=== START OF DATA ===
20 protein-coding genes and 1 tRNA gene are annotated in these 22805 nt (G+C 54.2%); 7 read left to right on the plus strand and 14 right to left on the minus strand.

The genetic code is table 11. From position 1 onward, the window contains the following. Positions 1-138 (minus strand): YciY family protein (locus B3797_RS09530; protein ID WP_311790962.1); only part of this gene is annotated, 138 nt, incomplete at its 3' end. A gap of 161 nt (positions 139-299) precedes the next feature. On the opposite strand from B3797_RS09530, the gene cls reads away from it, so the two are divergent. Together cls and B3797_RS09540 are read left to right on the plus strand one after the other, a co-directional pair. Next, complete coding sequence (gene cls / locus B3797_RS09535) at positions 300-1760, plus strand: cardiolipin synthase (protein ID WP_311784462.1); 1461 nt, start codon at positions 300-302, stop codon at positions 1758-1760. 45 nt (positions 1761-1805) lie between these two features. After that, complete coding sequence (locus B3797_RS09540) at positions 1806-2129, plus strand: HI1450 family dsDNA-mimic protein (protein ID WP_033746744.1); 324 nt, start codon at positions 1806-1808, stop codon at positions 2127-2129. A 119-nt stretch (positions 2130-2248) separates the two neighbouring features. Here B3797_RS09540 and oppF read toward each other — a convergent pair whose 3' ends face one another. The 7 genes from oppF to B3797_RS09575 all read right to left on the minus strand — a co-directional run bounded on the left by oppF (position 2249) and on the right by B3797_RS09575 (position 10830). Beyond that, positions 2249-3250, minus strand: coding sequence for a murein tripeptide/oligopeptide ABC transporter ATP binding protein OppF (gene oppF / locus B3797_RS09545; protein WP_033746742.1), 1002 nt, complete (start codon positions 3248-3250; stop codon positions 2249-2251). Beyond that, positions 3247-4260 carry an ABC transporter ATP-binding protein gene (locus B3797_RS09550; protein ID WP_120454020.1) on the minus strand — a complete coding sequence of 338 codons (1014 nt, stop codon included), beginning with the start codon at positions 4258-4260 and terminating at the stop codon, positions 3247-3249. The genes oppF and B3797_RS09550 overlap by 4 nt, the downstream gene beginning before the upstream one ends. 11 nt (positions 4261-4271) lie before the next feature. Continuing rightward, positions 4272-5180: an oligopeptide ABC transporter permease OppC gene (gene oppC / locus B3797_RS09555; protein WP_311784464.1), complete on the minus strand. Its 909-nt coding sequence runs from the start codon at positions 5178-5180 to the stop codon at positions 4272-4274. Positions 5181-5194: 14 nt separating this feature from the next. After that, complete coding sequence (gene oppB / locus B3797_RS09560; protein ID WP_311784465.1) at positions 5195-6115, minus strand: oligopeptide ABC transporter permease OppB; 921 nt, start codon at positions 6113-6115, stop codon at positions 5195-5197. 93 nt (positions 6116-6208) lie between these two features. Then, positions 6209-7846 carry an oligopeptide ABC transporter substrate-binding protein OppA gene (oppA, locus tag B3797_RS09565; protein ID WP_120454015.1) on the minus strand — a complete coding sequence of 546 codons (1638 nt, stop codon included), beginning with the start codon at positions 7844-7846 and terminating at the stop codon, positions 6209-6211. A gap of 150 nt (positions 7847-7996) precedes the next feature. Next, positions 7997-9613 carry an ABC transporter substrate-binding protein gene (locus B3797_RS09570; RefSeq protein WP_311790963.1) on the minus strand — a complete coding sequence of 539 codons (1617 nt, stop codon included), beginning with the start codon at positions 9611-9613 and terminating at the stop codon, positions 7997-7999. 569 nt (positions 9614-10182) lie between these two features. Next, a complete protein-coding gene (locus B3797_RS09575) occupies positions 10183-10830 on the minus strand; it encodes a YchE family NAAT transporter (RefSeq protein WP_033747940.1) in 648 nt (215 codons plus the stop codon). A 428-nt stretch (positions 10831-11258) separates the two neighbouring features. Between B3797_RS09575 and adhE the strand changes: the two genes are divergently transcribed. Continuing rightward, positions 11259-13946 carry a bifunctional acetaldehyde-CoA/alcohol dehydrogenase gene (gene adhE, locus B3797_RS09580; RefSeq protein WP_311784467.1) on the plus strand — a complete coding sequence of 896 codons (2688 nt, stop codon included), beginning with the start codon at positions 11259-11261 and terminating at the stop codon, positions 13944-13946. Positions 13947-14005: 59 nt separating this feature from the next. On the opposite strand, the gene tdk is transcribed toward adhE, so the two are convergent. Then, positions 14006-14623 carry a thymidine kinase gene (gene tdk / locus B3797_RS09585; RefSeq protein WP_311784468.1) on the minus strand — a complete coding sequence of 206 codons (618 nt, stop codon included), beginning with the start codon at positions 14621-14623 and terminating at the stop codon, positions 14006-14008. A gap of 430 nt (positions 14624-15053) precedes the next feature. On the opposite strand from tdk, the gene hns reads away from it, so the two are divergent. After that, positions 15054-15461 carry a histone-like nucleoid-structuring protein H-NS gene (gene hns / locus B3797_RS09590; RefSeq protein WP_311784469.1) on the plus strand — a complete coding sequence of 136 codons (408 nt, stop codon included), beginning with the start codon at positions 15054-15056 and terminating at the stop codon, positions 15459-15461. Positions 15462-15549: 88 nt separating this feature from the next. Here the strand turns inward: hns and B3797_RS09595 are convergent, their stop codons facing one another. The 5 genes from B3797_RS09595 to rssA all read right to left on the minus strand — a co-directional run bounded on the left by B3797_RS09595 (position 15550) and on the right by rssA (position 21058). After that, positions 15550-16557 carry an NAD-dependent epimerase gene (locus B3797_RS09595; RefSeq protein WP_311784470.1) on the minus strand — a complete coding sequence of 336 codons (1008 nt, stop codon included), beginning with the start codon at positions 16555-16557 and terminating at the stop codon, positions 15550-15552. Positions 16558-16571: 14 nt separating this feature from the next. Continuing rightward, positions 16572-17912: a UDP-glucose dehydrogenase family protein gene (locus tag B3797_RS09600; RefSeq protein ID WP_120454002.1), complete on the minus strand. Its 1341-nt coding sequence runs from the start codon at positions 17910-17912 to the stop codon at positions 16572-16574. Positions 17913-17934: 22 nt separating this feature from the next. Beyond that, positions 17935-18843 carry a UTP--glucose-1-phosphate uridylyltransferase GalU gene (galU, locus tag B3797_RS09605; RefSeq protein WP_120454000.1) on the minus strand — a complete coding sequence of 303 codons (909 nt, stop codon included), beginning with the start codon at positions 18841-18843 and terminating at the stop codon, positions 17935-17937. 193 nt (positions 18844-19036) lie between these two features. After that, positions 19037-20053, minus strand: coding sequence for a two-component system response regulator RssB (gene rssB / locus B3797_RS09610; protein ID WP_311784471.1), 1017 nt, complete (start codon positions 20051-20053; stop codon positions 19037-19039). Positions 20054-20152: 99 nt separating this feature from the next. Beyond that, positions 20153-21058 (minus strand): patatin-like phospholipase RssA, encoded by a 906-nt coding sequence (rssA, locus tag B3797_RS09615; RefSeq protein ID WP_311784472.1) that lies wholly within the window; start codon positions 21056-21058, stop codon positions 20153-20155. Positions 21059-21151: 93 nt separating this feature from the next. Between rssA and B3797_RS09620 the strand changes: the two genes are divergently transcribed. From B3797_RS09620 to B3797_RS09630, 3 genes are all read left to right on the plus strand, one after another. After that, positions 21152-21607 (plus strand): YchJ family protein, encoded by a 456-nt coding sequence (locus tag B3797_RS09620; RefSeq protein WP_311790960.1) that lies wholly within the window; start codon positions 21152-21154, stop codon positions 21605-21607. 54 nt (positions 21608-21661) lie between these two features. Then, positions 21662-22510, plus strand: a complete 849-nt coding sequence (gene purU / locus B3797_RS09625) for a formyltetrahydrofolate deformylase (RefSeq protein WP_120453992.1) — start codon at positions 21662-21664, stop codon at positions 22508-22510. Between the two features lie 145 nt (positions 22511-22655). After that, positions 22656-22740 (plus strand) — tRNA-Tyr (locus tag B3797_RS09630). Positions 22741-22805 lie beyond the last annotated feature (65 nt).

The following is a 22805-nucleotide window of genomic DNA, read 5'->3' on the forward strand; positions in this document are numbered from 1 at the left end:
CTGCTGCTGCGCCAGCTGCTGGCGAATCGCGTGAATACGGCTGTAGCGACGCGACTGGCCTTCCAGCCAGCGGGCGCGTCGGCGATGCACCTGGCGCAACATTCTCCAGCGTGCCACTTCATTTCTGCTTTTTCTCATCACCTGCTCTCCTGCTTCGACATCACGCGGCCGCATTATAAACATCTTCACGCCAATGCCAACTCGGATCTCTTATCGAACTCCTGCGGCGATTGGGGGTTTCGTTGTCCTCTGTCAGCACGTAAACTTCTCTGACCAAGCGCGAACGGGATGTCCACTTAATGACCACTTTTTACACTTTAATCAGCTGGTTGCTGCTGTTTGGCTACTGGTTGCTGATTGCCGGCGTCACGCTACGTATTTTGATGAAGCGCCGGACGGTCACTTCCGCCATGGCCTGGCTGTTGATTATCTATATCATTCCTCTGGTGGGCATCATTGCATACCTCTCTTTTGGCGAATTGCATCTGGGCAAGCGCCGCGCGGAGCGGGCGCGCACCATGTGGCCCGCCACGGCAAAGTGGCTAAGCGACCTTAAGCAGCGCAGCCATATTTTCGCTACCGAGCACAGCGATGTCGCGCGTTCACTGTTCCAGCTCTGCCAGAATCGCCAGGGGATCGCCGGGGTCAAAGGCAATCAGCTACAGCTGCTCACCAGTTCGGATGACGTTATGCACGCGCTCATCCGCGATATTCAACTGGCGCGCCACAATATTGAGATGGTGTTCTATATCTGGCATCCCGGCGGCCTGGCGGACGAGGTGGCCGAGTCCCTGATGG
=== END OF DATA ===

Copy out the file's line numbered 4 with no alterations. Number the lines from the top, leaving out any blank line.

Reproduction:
CTGCTGCTGCGCCAGCTGCTGGCGAATCGCGTGAATACGGCTGTAGCGACGCGACTGGCCTTCCAGCCAGCGGGCGCGTCGGCGATGCACCTGGCGCAACATTCTCCAGCGTGCCACTTCATTTCTGCTTTTTCTCATCACCTGCTCTCCTGCTTCGACATCACGCGGCCGCATTATAAACATCTTCACGCCAATGCCAACTCGGATCTCTTATCGAACTCCTGCGGCGATTGGGGGTTTCGTTGTCCTCTGTCAGCACGTAAACTTCTCTGACCAAGCGCGAACGGGATGTCCACTTAATGACCACTTTTTACACTTTAATCAGCTGGTTGCTGCTGTTTGGCTACTGGTTGCTGATTGCCGGCGTCACGCTACGTATTTTGATGAAGCGCCGGACGGTCACTTCCGCCATGGCCTGGCTGTTGATTATCTATATCATTCCTCTGGTGGGCATCATTGCATACCTCTCTTTTGGCGAATTGCATCTGGGCAAGCGCCGCGCGGAGCGGGCGCGCACCATGTGGCCCGCCACGGCAAAGTGGCTAAGCGACCTTAAGCAGCGCAGCCATATTTTCGCTACCGAGCACAGCGATGTCGCGCGTTCACTGTTCCAGCTCTGCCAGAATCGCCAGGGGATCGCCGGGGTCAAAGGCAATCAGCTACAGCTGCTCACCAGTTCGGATGACGTTATGCACGCGCTCATCCGCGATATTCAACTGGCGCGCCACAATATTGAGATGGTGTTCTATATCTGGCATCCCGGCGGCCTGGCGGACGAGGTGGCCGAGTCCCTGATGG